Information contained in this publication is intended for informational purposes only and does not constitute legal advice or opinion, nor is it a substitute for the professional judgment of an attorney.
2023 will bring new laws affecting Illinois employers. The Illinois legislature passed over 180 laws that take effect on January 1, 2023. This article will cover three of the most relevant developments for Illinois employers, including rest and meal break requirements, bereavement leave updates, and hair-based discrimination protections.
Changes to Rest and Meal Break Requirements
In May of 2022, Illinois Governor J.B. Pritzker signed into law a pair of amendments to the One Day Rest in Seven Act (ODRISA), which addressed both day of rest and meal break requirements. These amendments include five not-so-insignificant changes to the statute that employers should keep in mind in the new year:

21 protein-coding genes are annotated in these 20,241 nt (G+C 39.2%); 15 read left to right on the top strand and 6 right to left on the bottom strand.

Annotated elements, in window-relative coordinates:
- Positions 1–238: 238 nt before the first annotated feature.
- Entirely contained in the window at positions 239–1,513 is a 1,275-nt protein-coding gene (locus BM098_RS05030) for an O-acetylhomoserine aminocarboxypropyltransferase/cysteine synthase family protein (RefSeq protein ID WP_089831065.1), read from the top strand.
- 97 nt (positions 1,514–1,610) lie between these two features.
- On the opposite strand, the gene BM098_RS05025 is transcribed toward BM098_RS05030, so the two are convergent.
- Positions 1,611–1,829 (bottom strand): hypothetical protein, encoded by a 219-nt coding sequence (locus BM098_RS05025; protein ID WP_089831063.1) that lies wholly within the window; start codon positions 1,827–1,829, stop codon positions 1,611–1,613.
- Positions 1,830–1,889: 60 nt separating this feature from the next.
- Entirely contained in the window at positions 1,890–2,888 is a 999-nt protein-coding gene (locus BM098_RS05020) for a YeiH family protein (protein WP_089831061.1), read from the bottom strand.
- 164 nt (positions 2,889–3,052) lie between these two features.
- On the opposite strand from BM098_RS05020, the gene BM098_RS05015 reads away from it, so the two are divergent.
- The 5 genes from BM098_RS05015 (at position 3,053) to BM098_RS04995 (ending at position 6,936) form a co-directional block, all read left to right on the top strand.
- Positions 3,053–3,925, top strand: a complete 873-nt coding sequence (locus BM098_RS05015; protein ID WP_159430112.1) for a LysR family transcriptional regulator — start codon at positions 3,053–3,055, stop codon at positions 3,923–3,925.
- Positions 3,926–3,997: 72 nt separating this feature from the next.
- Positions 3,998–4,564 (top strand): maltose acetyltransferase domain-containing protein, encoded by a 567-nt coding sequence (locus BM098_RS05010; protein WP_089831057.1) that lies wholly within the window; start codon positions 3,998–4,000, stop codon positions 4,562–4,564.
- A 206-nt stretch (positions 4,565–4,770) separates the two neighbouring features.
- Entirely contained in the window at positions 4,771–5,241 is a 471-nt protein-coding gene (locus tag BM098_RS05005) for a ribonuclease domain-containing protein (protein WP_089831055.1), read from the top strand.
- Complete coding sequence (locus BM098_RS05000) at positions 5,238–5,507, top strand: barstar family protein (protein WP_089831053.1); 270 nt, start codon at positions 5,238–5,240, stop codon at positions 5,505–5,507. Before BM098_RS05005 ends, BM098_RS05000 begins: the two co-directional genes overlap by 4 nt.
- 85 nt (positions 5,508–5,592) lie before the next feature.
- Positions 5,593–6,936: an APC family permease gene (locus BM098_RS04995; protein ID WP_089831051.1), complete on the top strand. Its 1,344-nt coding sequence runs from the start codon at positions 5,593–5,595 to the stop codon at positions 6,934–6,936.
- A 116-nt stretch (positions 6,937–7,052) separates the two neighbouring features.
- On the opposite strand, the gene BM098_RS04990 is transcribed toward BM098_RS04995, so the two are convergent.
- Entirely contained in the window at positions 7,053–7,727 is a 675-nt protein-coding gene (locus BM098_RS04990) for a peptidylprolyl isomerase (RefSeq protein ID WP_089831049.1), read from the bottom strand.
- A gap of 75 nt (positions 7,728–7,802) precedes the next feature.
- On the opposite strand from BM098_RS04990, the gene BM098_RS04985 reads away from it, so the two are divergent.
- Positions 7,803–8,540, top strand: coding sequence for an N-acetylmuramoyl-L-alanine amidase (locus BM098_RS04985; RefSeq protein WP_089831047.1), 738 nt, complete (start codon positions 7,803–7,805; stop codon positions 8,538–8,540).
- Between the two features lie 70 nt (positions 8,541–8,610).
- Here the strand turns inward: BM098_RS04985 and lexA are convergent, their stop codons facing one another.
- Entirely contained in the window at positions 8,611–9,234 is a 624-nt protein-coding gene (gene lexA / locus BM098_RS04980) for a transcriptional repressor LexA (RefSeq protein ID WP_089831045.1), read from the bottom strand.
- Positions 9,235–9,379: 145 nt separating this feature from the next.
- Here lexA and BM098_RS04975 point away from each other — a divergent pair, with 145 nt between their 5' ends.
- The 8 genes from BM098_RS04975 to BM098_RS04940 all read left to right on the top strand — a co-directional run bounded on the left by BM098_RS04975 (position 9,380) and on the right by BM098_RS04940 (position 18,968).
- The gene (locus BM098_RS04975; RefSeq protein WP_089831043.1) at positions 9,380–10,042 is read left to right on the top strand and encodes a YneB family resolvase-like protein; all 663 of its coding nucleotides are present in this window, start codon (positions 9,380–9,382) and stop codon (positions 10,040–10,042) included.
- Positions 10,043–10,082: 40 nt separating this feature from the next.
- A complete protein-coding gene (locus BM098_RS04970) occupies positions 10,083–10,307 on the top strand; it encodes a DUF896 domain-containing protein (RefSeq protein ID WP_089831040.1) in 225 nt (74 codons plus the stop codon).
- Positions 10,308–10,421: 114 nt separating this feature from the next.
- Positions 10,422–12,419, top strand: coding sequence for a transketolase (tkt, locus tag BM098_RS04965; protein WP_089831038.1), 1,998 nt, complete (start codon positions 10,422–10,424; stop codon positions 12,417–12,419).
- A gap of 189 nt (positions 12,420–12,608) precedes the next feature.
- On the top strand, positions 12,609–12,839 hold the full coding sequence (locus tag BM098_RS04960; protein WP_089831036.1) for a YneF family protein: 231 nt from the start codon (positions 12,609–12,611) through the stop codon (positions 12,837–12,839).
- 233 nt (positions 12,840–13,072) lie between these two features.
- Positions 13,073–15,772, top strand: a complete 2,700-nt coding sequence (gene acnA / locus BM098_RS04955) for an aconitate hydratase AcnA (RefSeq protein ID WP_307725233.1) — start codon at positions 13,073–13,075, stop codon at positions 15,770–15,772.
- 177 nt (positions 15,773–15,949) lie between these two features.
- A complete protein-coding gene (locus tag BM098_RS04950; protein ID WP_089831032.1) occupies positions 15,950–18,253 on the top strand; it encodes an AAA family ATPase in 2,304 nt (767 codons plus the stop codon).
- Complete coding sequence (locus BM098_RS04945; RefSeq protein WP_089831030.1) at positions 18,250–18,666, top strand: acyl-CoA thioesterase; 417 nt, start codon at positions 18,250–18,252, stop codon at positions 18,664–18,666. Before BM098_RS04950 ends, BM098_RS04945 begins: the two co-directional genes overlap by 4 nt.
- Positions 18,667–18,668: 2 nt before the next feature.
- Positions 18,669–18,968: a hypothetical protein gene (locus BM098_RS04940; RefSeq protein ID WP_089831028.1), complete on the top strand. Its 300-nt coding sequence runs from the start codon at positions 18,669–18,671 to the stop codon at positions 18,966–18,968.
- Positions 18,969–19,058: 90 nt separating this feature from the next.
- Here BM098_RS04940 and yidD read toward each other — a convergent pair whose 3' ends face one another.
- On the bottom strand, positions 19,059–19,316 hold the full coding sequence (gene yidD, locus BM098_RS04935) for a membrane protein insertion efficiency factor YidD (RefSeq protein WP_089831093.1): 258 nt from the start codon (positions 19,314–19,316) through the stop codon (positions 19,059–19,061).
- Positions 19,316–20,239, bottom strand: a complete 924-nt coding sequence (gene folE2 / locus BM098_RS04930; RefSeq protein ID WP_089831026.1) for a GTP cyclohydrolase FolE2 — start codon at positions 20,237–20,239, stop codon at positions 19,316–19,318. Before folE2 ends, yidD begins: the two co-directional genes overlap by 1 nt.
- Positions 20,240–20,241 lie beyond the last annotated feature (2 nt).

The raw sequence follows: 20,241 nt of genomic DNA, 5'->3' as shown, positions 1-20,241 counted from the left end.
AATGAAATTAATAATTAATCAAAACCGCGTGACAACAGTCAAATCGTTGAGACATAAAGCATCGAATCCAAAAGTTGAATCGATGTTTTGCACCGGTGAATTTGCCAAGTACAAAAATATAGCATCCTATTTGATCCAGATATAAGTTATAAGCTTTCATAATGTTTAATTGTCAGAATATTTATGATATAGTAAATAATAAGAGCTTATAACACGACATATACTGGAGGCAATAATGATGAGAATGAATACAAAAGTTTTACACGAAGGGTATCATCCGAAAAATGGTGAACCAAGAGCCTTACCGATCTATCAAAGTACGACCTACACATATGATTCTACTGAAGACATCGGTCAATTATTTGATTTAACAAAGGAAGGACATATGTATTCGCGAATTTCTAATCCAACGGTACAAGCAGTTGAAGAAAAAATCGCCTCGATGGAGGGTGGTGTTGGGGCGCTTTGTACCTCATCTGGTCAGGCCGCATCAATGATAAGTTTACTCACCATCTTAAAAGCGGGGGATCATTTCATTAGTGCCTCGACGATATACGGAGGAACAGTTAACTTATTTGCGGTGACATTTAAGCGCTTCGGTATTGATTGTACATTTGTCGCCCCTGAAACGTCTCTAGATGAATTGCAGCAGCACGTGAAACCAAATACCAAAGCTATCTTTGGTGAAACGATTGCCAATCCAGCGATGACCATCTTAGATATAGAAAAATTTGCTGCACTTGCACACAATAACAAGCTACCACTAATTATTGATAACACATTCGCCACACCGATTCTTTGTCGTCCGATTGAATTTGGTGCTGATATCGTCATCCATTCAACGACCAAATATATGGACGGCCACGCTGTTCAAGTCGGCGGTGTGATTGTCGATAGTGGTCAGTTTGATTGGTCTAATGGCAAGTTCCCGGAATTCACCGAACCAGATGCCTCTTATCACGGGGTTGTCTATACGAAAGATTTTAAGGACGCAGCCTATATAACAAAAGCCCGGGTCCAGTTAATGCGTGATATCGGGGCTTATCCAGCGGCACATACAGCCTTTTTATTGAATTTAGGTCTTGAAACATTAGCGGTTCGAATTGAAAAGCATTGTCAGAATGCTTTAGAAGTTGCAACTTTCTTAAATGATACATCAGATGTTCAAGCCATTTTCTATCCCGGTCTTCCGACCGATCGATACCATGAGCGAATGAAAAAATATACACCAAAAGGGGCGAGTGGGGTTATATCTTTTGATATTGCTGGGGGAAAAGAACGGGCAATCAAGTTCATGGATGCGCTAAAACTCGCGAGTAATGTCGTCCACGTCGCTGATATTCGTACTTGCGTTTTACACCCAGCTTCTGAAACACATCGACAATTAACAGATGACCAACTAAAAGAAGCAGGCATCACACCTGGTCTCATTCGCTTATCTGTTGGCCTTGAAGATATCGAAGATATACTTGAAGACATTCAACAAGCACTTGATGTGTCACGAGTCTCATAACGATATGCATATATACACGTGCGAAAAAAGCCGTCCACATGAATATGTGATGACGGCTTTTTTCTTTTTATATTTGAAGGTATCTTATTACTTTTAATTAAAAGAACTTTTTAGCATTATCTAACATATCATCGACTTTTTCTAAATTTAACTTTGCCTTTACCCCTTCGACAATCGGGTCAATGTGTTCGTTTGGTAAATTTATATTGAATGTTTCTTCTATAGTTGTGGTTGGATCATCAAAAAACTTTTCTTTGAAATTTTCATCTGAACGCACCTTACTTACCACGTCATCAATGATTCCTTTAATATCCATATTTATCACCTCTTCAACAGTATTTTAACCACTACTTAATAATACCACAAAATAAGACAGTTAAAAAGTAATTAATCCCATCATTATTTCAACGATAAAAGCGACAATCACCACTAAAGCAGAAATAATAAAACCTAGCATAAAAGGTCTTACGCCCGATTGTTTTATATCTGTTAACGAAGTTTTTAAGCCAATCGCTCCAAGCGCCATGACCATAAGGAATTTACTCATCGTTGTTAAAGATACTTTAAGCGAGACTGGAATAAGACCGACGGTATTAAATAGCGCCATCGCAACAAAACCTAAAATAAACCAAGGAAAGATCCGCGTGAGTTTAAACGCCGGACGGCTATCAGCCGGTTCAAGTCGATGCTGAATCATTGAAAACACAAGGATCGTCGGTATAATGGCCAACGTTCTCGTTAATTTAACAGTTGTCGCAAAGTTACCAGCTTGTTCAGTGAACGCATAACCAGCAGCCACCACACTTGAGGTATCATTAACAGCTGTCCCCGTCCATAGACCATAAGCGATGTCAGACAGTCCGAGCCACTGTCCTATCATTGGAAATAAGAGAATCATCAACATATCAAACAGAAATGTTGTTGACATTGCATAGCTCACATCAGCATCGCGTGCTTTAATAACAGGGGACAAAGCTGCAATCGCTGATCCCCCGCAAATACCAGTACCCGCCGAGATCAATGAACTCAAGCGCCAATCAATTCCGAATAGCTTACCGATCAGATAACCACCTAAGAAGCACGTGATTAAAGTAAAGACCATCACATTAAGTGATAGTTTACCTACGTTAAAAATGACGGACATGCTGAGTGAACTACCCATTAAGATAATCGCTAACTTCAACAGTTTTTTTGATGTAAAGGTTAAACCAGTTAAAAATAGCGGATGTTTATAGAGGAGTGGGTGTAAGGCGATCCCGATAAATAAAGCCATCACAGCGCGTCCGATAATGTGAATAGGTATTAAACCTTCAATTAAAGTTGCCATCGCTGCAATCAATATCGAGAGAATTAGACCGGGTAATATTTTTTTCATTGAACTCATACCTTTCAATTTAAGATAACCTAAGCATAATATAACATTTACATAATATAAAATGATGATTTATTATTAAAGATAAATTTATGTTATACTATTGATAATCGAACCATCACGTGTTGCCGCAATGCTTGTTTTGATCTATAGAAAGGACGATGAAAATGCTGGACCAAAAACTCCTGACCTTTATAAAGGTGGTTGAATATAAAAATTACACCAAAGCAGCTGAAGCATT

- Mandatory Day of Rest Period: The statute now requires employers to give employees 24 consecutive hours of rest “every consecutive seven-day period,” as opposed to “every calendar week” as previously established. Thus, employers can no longer schedule employees to work for more than seven consecutive days across two calendar weeks without a single day off work. Employers wishing to schedule employees to work for more than six consecutive days will need to obtain waivers from the Illinois Department of Labor, and may not do so more than eight weeks a year.
- Additional Meal Breaks: In addition to providing employees who work 7.5 continuous hours a 20-minute meal break, employers are now required to permit employees to take a second 20-minute meal break for every additional 4.5 continuous hours worked. The amendment also clarifies that a meal break “does not include reasonable time spent using the restroom facilities.”
- Increased Penalties for Violations: Violations of the Act’s provisions are now subject to civil penalties up to five times higher than the previous $100 limit, as well payments to employees directly as damages, as opposed to just fines to the state:
- Employers with less than 25 employees may be fined up to $250 in penalties payable to the Illinois Department of Labor, and damages up to $250 payable to the employee(s) affected, per violation.